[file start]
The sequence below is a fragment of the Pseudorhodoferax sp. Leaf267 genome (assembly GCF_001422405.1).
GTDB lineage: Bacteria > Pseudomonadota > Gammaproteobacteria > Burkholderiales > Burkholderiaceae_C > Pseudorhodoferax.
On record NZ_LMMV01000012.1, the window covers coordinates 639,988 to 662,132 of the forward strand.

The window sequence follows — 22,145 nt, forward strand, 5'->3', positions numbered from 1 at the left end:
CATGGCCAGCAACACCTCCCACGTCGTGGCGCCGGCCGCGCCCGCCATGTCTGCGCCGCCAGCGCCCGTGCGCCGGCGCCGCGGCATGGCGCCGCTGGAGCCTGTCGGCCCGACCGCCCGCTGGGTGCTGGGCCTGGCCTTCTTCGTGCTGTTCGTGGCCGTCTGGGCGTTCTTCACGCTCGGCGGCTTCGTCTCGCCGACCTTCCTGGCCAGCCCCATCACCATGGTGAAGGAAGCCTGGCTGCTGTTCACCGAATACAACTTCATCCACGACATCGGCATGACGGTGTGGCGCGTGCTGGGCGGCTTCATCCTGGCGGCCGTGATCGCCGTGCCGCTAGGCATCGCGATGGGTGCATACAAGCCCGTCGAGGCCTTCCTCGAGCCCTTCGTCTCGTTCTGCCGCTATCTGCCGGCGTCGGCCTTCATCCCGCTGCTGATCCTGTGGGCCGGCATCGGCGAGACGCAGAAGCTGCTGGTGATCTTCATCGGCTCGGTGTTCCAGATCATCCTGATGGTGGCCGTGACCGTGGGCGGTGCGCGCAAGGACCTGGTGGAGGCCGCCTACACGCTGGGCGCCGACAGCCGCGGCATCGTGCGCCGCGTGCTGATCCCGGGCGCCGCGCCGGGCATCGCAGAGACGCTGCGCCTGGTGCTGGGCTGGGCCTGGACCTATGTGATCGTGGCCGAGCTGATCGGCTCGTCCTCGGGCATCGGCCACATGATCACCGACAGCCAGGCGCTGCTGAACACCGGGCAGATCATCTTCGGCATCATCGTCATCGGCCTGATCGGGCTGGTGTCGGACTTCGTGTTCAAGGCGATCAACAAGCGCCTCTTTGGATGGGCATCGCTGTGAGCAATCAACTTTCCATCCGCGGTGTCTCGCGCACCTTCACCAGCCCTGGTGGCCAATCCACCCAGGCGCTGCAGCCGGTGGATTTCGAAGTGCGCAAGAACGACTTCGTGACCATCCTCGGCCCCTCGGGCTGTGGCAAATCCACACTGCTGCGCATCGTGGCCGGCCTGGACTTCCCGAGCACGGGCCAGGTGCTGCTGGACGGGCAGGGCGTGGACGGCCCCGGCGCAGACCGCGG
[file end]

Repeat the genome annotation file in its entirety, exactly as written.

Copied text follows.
The sequence below is a fragment of the Pseudorhodoferax sp. Leaf267 genome (assembly GCF_001422405.1).
GTDB lineage: Bacteria > Pseudomonadota > Gammaproteobacteria > Burkholderiales > Burkholderiaceae_C > Pseudorhodoferax.
On record NZ_LMMV01000012.1, the window covers coordinates 639,988 to 662,132 of the forward strand.

The window sequence follows — 22,145 nt, forward strand, 5'->3', positions numbered from 1 at the left end:
CATGGCCAGCAACACCTCCCACGTCGTGGCGCCGGCCGCGCCCGCCATGTCTGCGCCGCCAGCGCCCGTGCGCCGGCGCCGCGGCATGGCGCCGCTGGAGCCTGTCGGCCCGACCGCCCGCTGGGTGCTGGGCCTGGCCTTCTTCGTGCTGTTCGTGGCCGTCTGGGCGTTCTTCACGCTCGGCGGCTTCGTCTCGCCGACCTTCCTGGCCAGCCCCATCACCATGGTGAAGGAAGCCTGGCTGCTGTTCACCGAATACAACTTCATCCACGACATCGGCATGACGGTGTGGCGCGTGCTGGGCGGCTTCATCCTGGCGGCCGTGATCGCCGTGCCGCTAGGCATCGCGATGGGTGCATACAAGCCCGTCGAGGCCTTCCTCGAGCCCTTCGTCTCGTTCTGCCGCTATCTGCCGGCGTCGGCCTTCATCCCGCTGCTGATCCTGTGGGCCGGCATCGGCGAGACGCAGAAGCTGCTGGTGATCTTCATCGGCTCGGTGTTCCAGATCATCCTGATGGTGGCCGTGACCGTGGGCGGTGCGCGCAAGGACCTGGTGGAGGCCGCCTACACGCTGGGCGCCGACAGCCGCGGCATCGTGCGCCGCGTGCTGATCCCGGGCGCCGCGCCGGGCATCGCAGAGACGCTGCGCCTGGTGCTGGGCTGGGCCTGGACCTATGTGATCGTGGCCGAGCTGATCGGCTCGTCCTCGGGCATCGGCCACATGATCACCGACAGCCAGGCGCTGCTGAACACCGGGCAGATCATCTTCGGCATCATCGTCATCGGCCTGATCGGGCTGGTGTCGGACTTCGTGTTCAAGGCGATCAACAAGCGCCTCTTTGGATGGGCATCGCTGTGAGCAATCAACTTTCCATCCGCGGTGTCTCGCGCACCTTCACCAGCCCTGGTGGCCAATCCACCCAGGCGCTGCAGCCGGTGGATTTCGAAGTGCGCAAGAACGACTTCGTGACCATCCTCGGCCCCTCGGGCTGTGGCAAATCCACACTGCTGCGCATCGTGGCCGGCCTGGACTTCCCGAGCACGGGCCAGGTGCTGCTGGACGGGCAGGGCGTGGACGGCCCCGGCGCAGACCGCGG